What we call life.

Life will test your will, your strength, and your balance. Some believe that achieving more is impossible. Others will find a way.

Some will make excuses, blame someone else, and express envy for those who appear more fortunate. Others will continue to seek positive change.

Are you currently thinking about your future, your goals, your past successes and failures? Perhaps you are rethinking decisions that you have made, paths that led to dead end roads, or how unfair life sometimes seems to be?

Your opportunity is now.

You have an opportunity right now to do something different.

Here are a few things to consider.

  1. Become more aware. As you plan your future, go back to the basics, consider what has worked and what hasn’t and plan to do more of what has worked. It is important that no matter how small they might appear, you focus on decisions, turning points, or unexpected results that are evidence of something that has worked in the past. Get to the root of those. Plan to do more of them.
  2. New choice, new opportunity. Decisions and choices are always the correct one at the exact moment you made it, but life always throws in the unexpected. If you’re dwelling on a past choice, let it go, it does you no additional amount of good to live in the past. Make a new choice, choose a different direction, and don’t stay stuck.
  3. Choose a path. Every path is not the right path, but if you don’t choose a direction and you remain undecided you’ll never leave the spot where you currently find yourself. Worse, the spot where you are currently will also change, it’s a guarantee. You’re much better off to be in control of your life rather than life being in control of you. 

Have exceptional hunger.

Change is never easy, and sometimes you won’t like it but that doesn’t mean that it isn’t necessary, important, or simply the right thing to do.

If you are thinking about your personal future, about your professional growth, or how to make a difference for your business you’re going to have to be exceptionally hungry and have unwavering focus.

That doesn’t mean that your plan won’t change, it most likely will. You’ll find scenarios that didn’t completely fit, plans of attack that didn’t work, and changes outside of the realm of your control that you must adjust to. A change in plans doesn’t have to mean a change in focus, but it might. Both are possible and both can be acceptable.

You’re going to have to remain committed. A lack of commitment means a lack of focus, and a lack of focus will mean a lack of results.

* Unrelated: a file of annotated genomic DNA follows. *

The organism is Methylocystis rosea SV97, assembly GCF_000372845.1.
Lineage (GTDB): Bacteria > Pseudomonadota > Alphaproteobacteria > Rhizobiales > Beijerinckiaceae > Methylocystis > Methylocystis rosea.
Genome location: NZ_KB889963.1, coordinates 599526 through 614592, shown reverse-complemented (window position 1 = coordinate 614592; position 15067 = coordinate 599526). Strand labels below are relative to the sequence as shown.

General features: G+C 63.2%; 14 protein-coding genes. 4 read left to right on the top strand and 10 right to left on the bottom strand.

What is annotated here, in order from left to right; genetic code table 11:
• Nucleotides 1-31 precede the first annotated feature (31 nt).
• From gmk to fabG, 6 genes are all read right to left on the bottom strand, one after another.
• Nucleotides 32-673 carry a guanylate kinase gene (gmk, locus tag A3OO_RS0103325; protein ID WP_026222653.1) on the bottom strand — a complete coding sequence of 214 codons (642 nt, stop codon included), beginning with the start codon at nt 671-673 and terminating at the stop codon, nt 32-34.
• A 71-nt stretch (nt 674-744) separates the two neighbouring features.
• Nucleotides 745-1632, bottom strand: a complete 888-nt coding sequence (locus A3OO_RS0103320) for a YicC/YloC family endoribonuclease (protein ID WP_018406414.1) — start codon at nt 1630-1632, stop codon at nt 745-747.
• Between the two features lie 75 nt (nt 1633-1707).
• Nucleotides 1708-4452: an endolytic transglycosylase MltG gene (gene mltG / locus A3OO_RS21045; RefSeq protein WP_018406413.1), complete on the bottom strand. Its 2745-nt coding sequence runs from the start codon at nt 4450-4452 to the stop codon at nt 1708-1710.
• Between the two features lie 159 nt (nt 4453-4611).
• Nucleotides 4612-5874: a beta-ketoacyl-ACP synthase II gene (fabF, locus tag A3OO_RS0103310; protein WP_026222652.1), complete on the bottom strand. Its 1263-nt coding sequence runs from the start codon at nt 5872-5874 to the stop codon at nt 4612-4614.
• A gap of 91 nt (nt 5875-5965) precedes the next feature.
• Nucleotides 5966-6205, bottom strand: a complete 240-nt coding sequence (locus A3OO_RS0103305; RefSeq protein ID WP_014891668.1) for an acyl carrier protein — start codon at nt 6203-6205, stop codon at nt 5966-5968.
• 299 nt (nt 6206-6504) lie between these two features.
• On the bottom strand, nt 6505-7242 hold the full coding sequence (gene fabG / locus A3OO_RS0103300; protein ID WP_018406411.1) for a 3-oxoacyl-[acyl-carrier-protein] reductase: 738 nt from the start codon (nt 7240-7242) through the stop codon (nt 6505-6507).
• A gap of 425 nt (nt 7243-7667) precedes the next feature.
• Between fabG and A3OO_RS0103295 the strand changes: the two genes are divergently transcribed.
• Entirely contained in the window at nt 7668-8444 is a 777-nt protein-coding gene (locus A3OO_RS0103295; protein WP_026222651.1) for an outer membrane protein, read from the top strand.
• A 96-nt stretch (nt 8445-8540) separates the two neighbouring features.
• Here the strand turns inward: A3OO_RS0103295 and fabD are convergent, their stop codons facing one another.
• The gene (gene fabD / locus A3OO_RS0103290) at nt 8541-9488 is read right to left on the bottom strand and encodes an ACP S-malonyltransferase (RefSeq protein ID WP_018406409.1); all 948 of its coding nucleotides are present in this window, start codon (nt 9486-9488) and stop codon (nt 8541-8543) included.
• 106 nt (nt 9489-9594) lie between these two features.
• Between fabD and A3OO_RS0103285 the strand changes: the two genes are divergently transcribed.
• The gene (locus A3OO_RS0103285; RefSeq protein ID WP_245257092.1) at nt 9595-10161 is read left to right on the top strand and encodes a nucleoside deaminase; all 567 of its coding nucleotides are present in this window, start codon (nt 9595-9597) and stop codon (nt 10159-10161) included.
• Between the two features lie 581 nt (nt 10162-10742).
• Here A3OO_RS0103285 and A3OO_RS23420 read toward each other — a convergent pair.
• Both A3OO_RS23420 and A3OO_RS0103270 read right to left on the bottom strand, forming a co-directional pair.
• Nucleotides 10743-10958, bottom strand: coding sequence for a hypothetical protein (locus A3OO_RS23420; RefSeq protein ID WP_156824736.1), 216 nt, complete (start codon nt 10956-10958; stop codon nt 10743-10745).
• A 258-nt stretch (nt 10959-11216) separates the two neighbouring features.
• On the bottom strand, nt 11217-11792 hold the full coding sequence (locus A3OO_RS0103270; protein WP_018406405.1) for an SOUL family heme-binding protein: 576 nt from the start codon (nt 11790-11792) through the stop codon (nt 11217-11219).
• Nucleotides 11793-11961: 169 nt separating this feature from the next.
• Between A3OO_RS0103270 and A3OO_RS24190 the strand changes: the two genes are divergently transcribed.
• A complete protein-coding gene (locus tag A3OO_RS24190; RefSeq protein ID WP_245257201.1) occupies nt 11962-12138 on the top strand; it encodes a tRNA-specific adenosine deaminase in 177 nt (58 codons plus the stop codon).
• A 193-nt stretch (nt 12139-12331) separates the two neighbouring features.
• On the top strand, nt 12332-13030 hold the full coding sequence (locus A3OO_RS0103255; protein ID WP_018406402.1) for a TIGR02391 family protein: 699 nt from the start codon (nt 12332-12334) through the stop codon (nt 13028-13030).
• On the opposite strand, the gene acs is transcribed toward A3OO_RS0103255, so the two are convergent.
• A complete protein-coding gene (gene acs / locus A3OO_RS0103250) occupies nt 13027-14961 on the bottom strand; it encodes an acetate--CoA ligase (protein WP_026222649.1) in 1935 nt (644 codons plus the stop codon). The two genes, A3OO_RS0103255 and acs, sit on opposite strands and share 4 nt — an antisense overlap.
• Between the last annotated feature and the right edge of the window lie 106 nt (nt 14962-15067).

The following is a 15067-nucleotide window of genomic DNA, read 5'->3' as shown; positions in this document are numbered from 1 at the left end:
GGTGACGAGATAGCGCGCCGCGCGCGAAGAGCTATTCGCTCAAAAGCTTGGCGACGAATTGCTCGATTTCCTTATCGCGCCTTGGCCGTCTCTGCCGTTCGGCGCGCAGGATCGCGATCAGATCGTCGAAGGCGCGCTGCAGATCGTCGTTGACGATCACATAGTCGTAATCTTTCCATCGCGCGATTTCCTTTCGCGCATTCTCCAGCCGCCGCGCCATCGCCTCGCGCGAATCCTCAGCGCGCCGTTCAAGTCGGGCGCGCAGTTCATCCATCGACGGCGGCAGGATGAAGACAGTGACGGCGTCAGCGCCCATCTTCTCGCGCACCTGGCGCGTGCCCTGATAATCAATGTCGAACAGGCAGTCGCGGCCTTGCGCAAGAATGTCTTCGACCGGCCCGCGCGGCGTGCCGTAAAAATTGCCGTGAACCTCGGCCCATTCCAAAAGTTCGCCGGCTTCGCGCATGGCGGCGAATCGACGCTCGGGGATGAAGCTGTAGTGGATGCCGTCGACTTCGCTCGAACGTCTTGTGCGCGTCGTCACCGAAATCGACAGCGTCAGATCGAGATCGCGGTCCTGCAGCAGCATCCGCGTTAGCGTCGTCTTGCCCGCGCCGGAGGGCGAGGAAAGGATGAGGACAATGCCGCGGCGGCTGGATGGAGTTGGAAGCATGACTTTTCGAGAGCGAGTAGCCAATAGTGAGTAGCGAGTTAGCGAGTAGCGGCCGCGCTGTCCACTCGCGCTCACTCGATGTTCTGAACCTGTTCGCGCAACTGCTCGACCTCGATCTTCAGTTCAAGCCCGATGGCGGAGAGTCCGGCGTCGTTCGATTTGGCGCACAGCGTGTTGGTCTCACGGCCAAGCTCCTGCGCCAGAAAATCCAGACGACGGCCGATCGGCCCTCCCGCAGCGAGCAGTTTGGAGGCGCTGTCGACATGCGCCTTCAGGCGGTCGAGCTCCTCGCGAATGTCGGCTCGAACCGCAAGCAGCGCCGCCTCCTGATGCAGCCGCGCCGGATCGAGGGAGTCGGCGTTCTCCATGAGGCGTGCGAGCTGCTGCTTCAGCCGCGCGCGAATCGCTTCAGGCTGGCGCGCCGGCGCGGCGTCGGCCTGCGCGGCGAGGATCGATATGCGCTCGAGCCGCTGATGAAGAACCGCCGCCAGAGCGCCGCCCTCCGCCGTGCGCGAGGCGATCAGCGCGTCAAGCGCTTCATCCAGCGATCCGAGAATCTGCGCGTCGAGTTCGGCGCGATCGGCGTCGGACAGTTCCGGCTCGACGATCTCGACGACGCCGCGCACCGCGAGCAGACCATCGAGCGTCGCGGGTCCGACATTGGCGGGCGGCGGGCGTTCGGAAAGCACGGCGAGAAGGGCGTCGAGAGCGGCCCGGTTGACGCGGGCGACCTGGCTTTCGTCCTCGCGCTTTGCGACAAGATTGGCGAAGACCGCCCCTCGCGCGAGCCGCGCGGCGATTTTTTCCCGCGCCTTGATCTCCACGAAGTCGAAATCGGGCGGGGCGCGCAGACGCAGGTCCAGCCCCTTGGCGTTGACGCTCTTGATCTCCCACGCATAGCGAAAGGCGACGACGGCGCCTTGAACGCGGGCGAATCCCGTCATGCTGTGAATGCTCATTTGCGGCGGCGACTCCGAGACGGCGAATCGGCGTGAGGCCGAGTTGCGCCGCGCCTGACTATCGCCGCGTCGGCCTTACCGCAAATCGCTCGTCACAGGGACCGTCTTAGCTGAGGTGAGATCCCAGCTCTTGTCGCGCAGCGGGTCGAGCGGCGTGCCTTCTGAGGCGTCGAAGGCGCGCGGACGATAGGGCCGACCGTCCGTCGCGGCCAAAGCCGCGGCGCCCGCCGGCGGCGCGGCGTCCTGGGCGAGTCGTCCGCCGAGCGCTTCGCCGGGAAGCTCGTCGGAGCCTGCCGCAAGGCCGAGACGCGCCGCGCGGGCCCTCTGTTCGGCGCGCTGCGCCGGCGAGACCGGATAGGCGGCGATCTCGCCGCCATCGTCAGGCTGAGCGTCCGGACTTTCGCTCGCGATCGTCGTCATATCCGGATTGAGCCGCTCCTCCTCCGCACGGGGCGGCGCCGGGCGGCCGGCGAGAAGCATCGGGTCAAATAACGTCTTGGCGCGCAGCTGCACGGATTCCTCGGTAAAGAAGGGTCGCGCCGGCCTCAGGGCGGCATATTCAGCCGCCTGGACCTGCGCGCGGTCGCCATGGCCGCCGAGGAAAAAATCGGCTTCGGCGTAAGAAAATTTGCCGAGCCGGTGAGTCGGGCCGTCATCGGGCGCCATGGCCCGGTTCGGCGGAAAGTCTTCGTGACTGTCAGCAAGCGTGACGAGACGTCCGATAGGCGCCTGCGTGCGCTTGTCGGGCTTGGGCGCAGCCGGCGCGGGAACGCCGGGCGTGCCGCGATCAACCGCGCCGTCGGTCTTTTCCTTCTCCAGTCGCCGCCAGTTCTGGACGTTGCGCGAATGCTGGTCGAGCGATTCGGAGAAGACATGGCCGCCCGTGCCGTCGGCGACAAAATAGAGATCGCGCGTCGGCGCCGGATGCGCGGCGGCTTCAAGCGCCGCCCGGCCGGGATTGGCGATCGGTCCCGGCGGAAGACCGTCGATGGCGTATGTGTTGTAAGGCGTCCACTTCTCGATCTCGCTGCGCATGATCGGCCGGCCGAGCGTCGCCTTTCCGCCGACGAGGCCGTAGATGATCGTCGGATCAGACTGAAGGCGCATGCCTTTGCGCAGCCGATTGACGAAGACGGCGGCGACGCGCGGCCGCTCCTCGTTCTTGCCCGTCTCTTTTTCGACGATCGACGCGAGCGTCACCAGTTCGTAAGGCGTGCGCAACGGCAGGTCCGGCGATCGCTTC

Stay focused, be hungry for more.

If you aren’t hungry, you’ll stop eating.

– DEG

Dennis E. Gilbert is a business consultant, speaker (CSPTM), and corporate trainer that specializes in helping businesses and individuals accelerate their leadership, their team, and their success. He is a four-time author and some of his work includes, Forgotten Respect, Navigating A Multigenerational Workforce and Pivot and Accelerate, The Next Move Is Yours! Reach him through his website at Dennis-Gilbert.com or by calling +1 646.546.5553.

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Are You Your Worst Critic, or Best?

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You came up short on your life goal, you narrowly missed being selected for the promotion, or a gigantic roadblock appeared that you didn’t expect. Are you your worst critic, or best?

your worst critic

As people we often see the worst in ourselves. We punish ourselves for coming up short, making a mistake, or narrowly missing an opportunity. Here is the brutal truth, don’t be so hard on yourself.

Your Worst Critic

Yesterday a dear friend shared something very private with me. It was something that he has carried for more than 30 years. With his head lowered and a never before heard softness in his voice, he expressed some of his pain.

While his story was difficult and upsetting to him my immediate reaction was that this situation was not his downfall, but it was his gift. (Just for the record, he is quite successful but he doesn’t always see it that way.)

This situation shaped his life and has made him a very positive force in all that he does and all that he pursues. It is his motivation, his driving force, and he uses it for the greater good of mankind. I celebrate him by writing this, but he might have his head down still caught up in the moments of discomfort or pain that he still carries to this day. What do I believe? I believe he is truly great.

Best Critic

Here are a few tips to help you keep your life in perspective:

  1. Be authentic. You aren’t anyone else, and no one else is you. Own any mistakes, but never let them slow you down, you’re only passing up future opportunities if you do.
  2. Stay positive. Staying positive is not telling yourself, “I am positive.” Staying positive is living and viewing all of life through a different lens. If your self-talk is about everything that went wrong, or everything that you expect will go wrong, no amount of stating that you are positive will take you there.